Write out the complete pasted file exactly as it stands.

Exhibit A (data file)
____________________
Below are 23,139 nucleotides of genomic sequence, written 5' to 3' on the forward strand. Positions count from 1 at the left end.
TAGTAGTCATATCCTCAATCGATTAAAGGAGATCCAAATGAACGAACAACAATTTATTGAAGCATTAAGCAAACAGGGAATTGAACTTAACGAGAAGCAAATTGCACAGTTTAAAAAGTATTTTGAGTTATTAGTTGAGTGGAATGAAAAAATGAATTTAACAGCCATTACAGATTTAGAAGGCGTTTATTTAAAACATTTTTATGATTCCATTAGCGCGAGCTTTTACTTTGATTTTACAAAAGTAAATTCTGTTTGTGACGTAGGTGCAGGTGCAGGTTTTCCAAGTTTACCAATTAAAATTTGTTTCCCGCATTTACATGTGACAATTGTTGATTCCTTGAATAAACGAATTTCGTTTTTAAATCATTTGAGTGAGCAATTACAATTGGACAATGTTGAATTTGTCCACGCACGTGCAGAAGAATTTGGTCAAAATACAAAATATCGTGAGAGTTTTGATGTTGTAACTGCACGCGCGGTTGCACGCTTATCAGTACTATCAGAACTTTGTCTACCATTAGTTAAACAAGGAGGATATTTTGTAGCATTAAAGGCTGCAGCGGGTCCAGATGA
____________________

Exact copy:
Below are 23,139 nucleotides of genomic sequence, written 5' to 3' on the forward strand. Positions count from 1 at the left end.
TAGTAGTCATATCCTCAATCGATTAAAGGAGATCCAAATGAACGAACAACAATTTATTGAAGCATTAAGCAAACAGGGAATTGAACTTAACGAGAAGCAAATTGCACAGTTTAAAAAGTATTTTGAGTTATTAGTTGAGTGGAATGAAAAAATGAATTTAACAGCCATTACAGATTTAGAAGGCGTTTATTTAAAACATTTTTATGATTCCATTAGCGCGAGCTTTTACTTTGATTTTACAAAAGTAAATTCTGTTTGTGACGTAGGTGCAGGTGCAGGTTTTCCAAGTTTACCAATTAAAATTTGTTTCCCGCATTTACATGTGACAATTGTTGATTCCTTGAATAAACGAATTTCGTTTTTAAATCATTTGAGTGAGCAATTACAATTGGACAATGTTGAATTTGTCCACGCACGTGCAGAAGAATTTGGTCAAAATACAAAATATCGTGAGAGTTTTGATGTTGTAACTGCACGCGCGGTTGCACGCTTATCAGTACTATCAGAACTTTGTCTACCATTAGTTAAACAAGGAGGATATTTTGTAGCATTAAAGGCTGCAGCGGGTCCAGATGA